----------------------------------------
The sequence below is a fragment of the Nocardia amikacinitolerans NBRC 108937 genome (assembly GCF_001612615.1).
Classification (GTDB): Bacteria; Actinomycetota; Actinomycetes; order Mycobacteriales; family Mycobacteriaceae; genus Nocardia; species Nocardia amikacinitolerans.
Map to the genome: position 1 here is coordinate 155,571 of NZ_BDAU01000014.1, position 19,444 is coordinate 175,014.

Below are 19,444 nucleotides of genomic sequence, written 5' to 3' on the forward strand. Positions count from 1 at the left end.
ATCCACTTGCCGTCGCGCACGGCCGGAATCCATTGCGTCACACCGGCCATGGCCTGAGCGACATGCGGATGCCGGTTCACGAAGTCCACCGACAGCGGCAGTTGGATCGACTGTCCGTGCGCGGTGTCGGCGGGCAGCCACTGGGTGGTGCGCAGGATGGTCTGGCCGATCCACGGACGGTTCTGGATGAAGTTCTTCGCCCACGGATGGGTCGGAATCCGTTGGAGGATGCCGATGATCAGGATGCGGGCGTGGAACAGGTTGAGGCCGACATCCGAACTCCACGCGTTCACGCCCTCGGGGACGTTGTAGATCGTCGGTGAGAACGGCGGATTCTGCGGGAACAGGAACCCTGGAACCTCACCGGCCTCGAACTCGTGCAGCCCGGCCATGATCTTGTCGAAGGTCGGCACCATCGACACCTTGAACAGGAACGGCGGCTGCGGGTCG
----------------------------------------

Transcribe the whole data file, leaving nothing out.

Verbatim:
The sequence below is a fragment of the Nocardia amikacinitolerans NBRC 108937 genome (assembly GCF_001612615.1).
Classification (GTDB): Bacteria; Actinomycetota; Actinomycetes; order Mycobacteriales; family Mycobacteriaceae; genus Nocardia; species Nocardia amikacinitolerans.
Map to the genome: position 1 here is coordinate 155,571 of NZ_BDAU01000014.1, position 19,444 is coordinate 175,014.

Below are 19,444 nucleotides of genomic sequence, written 5' to 3' on the forward strand. Positions count from 1 at the left end.
ATCCACTTGCCGTCGCGCACGGCCGGAATCCATTGCGTCACACCGGCCATGGCCTGAGCGACATGCGGATGCCGGTTCACGAAGTCCACCGACAGCGGCAGTTGGATCGACTGTCCGTGCGCGGTGTCGGCGGGCAGCCACTGGGTGGTGCGCAGGATGGTCTGGCCGATCCACGGACGGTTCTGGATGAAGTTCTTCGCCCACGGATGGGTCGGAATCCGTTGGAGGATGCCGATGATCAGGATGCGGGCGTGGAACAGGTTGAGGCCGACATCCGAACTCCACGCGTTCACGCCCTCGGGGACGTTGTAGATCGTCGGTGAGAACGGCGGATTCTGCGGGAACAGGAACCCTGGAACCTCACCGGCCTCGAACTCGTGCAGCCCGGCCATGATCTTGTCGAAGGTCGGCACCATCGACACCTTGAACAGGAACGGCGGCTGCGGGTCG